More than six million feral swine are estimated to inhabit the U.S., occupying 38 states and three U.S. territories. This three-part series investigates our relationships with feral pigs — those who hunt them, those who fear them and those whose life’s purpose is to save them.

A Sugarcane Boiling Point

Florida’s long and complicated sugar story is at a crossroads. As pressure to change the industry mounts, some Glades area residents have questioned the safety of using pre-harvest burns as a standard in cane farming.

More From The Marjorie

12 Must-Read Florida Stories from 2022

As an annual tradition, we’ve compiled a list of stories for you, in no particular order, that highlights the most reflective and important reporting from Florida this year. We salute these hard-working journalists who endeavor to tell the critical stories of our beloved state.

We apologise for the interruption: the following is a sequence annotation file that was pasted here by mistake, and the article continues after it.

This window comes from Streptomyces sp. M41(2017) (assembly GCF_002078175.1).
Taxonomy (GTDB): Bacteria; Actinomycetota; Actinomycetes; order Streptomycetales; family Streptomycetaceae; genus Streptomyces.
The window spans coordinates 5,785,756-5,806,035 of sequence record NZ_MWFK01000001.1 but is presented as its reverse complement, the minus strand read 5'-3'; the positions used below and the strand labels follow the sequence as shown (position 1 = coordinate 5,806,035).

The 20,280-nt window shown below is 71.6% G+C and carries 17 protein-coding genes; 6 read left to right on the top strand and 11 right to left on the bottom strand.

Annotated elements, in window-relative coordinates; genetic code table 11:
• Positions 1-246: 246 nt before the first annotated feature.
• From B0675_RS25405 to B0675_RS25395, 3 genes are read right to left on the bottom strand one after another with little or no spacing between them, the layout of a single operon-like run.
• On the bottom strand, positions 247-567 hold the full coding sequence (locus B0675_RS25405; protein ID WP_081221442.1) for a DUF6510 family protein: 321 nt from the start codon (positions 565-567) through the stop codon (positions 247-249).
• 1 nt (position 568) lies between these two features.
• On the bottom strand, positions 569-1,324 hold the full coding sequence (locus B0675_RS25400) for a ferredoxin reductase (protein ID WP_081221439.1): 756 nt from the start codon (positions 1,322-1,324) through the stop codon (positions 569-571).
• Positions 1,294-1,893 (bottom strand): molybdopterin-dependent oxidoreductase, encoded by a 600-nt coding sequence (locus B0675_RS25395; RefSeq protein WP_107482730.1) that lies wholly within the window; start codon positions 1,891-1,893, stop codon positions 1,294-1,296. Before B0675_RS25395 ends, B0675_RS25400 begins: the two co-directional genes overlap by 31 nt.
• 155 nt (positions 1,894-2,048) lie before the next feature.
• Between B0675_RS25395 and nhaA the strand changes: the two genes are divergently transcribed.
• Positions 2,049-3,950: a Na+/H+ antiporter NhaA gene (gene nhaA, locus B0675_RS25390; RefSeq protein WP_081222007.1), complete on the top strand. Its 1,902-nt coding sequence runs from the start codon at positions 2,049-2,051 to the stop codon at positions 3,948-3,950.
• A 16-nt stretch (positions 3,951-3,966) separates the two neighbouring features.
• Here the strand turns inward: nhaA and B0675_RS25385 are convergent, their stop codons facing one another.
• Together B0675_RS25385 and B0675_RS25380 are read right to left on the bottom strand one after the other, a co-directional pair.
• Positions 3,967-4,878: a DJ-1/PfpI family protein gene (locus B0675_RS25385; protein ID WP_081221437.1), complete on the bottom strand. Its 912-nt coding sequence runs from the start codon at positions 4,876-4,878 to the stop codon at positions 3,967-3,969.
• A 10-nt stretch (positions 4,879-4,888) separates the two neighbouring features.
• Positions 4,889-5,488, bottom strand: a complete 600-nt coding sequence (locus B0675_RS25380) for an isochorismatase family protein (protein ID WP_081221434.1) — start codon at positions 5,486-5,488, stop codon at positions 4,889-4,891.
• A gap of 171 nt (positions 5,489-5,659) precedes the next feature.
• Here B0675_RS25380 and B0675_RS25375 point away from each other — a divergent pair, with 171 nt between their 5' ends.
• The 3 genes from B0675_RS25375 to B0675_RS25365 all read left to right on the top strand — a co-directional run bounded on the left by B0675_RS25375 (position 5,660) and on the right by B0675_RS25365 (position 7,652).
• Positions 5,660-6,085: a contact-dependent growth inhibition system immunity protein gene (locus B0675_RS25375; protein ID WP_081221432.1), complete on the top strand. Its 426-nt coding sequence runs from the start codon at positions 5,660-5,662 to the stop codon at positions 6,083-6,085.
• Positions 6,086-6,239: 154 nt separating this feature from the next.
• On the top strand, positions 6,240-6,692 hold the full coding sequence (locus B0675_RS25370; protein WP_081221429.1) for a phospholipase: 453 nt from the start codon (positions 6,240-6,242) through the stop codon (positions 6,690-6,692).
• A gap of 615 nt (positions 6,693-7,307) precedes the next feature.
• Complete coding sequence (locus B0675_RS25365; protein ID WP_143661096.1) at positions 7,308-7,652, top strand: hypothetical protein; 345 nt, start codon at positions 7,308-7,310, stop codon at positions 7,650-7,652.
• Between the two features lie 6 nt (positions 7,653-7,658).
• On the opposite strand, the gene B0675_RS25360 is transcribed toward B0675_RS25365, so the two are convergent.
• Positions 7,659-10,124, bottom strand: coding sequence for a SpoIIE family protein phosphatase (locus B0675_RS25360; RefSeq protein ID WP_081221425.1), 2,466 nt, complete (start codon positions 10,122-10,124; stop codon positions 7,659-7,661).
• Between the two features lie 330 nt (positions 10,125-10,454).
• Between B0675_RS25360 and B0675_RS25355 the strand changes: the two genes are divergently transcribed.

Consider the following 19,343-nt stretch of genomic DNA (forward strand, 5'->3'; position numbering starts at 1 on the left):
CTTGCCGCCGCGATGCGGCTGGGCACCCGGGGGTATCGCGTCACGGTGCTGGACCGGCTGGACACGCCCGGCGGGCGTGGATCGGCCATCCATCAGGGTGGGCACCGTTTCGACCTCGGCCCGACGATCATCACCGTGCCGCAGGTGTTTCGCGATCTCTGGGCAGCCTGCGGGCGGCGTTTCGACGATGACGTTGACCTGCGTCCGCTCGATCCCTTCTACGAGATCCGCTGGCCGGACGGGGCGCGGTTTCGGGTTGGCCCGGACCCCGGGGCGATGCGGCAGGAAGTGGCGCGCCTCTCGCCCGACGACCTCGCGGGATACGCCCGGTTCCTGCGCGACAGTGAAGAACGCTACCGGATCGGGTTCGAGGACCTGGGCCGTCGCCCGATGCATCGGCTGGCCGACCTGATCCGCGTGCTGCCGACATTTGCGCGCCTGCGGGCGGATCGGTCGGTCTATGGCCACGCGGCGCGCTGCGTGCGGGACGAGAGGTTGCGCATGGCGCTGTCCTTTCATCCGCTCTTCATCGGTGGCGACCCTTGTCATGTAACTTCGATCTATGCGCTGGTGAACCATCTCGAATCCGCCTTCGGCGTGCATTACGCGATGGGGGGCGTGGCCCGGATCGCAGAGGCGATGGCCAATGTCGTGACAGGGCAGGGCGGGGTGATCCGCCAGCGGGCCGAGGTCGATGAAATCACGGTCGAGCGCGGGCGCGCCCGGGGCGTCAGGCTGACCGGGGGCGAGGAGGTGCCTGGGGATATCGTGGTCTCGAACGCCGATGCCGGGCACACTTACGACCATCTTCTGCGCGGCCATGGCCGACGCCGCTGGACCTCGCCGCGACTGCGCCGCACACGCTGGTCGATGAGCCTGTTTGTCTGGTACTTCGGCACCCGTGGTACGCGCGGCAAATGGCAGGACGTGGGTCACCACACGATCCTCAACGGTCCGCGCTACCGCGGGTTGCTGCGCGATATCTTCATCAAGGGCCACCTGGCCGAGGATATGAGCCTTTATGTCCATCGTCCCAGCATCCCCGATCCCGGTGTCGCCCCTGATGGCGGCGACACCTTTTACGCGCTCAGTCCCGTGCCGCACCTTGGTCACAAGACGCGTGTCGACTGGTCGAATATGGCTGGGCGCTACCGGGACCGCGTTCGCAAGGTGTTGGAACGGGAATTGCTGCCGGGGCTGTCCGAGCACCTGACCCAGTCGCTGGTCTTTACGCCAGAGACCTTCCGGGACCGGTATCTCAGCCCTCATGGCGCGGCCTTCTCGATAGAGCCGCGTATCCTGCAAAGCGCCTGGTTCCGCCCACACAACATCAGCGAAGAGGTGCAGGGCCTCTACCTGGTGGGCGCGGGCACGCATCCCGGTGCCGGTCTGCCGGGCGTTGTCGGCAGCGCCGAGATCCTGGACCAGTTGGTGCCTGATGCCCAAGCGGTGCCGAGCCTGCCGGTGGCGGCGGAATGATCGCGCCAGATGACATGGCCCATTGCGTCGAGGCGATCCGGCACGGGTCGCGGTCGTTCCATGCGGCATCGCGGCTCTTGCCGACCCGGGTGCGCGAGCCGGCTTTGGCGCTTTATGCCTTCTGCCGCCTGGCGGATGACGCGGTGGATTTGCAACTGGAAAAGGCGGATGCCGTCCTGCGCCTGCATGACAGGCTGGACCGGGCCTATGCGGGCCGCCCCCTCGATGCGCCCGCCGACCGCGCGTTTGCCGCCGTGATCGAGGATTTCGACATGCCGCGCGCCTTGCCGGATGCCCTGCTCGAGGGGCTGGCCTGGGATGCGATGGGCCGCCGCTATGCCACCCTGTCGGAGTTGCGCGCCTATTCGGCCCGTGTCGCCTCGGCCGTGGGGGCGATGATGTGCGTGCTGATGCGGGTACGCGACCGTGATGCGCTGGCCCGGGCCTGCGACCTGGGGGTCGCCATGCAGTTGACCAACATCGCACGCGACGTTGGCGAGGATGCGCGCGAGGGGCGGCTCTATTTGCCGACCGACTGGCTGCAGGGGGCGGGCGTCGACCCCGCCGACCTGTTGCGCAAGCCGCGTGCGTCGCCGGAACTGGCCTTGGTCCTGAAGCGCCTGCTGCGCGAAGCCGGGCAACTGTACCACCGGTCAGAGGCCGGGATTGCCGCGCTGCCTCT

Our Dinner with Marjorie

When friends came to visit author Marjorie Kinnan Rawlings at her rural wooden farmhouse, they could be sure of several things: good conversation, stiff drinks, and a sumptuous meal.

Island Impermanent

For the Seminole Tribe of Florida, the island of Egmont Key at the mouth of Tampa Bay represents a history of oppression, as well as a testament to survival. As the island slips into the sea, those who care about its future have to decide — what can we save and how do we save it?

Part I: Erosion and Erasure on Egmont Key

Since European contact, Egmont Key has played a role in nearly every major U.S. historical period. In the 1800s, the U.S. Army used Egmont Key to imprison Seminole captives, and historians have described conditions on the island as a concentration camp. Over the last decade, the Seminole Tribe of Florida has launched a robust investigation into this period of Seminole removal to piece together and better understand this…